online spaces are used to indoctrinate young people
My son loves chess. He spends a lot of time playing online, participating in tournaments and attending classes. He enjoys watching the chess masters analyze the games.
It is not an interest that I share, so I let it be. The other day, I was potter, picking up pieces, when I heard a voice on his app describing the horrible hunger children face in an African country.
The material was not dangerous, but it was surprising to me that people were looking for charitable donations on chess sites.
But being online means you’re in a public space and can’t expect to be in control. Not wanting my son to hear distressing information, I told him to shut up any comments unrelated to chess.
Then I told him to mute any discussion about race, sexuality, immigration, or gender. I educated him enough to know how to defend himself online. I know his school teaches him inappropriate content online, but he doesn’t always know what that means.
Everyone who is back in the classroom reminds us once again that education is precious and deep learning is about people and relationships. But the content we teach also deserves careful consideration, especially when it comes to child safety.
Last week I read the new “Relationship and Sex Education” program for Catholic elementary schools. “Puberty is a gift from God,” she informs us. And, later, “We are perfectly designed to procreate with him.” Such content is obviously alarming, but a lack of content can also be detrimental: especially for our boys.
I share an anti-bullying program with my sophomore, a program used in 127 high schools across the country. Its gaping holes are reflected in the gaping yawns I encounter in class every time I teach it. Be kind, tell a trusted adult, be careful, the program urges children.
My students have heard it all in elementary school. The type of bullying covered is all about peers, very focused on emotional bullying, and kids who show disrespect and empathy for one another.
What is missing? A discussion of intellectual bullying, value-based manipulation. Specifically, how online spaces are used to indoctrinate young people.
It’s a very real form of bullying. It doesn’t hurt feelings; it does not imply shame or insult. It is neither sexual nor deviant. It is a form of intellectual intimidation. It thrives on insecurities, most often those of boys, offering a strange form of empowerment through xenophobic and misogynistic rhetoric.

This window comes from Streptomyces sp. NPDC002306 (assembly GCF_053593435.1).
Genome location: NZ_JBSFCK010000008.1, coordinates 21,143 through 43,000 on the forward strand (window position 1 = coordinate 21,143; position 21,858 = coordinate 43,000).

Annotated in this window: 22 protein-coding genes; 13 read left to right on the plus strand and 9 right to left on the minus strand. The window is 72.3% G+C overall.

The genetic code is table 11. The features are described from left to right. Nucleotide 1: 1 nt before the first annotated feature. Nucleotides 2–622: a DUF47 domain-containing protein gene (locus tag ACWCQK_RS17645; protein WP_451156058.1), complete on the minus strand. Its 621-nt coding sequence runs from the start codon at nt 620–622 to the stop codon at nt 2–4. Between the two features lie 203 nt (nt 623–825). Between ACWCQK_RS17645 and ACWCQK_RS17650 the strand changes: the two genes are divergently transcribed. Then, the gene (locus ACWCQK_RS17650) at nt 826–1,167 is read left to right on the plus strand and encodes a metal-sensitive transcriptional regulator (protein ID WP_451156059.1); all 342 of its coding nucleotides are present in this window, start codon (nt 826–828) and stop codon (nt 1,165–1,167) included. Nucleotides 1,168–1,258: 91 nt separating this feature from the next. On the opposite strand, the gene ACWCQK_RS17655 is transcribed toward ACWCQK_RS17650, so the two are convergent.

I watched a video, preceding a seemingly innocuous YouTube video game. It was an interview with a Mexican child at the American border a few years ago. The boy reports being abandoned by his parents. The message? Mexicans are heartless and inhuman; and that the treatment of immigrants by former US President Donald Trump is valid. For these groups, our children are called “normies”.
While our children innocently play their favorite video games, they are potentially drip-fed right-wing ideologies, guided to videos from expert commentators in camouflaging their right-wing intentions.
And they’re proactive in dismantling any support schools might offer. If a child is busy interacting with stimulating graphics, they won’t even register what’s going on.
It is therefore extremely important that parents and teachers do this.
I see disaffection in boys. They seem unhappy, especially those who are more likely to spend hours playing games, rather than playing sports or socializing with friends.
I see it in boys who get angry when it comes to discussing gender equality. I see it and it scares me.
Gender roles are changing. These changes are positive and much more equal, but the process of change will have an impact. Although we rightly empower our daughters, we should not forget about our sons. Commentators on the alternative right take advantage of the boys’ sense of displacement; online algorithms target them, as they play their seemingly harmless games behind bedroom doors.
Without guns we could avoid school shootings in Ireland, but we will not avoid a bubbling and potentially violent undercurrent in our male population.
It’s a sad truth, but protecting our boys means protecting everyone.
I would now like to see resources that really educate young people on how to defend themselves against this most modern and disturbing form of bullying.
Spun Out has up-to-date resources, but we need them to be distributed consistently.
While we’re at it, parents should also question this other material, about sex with God.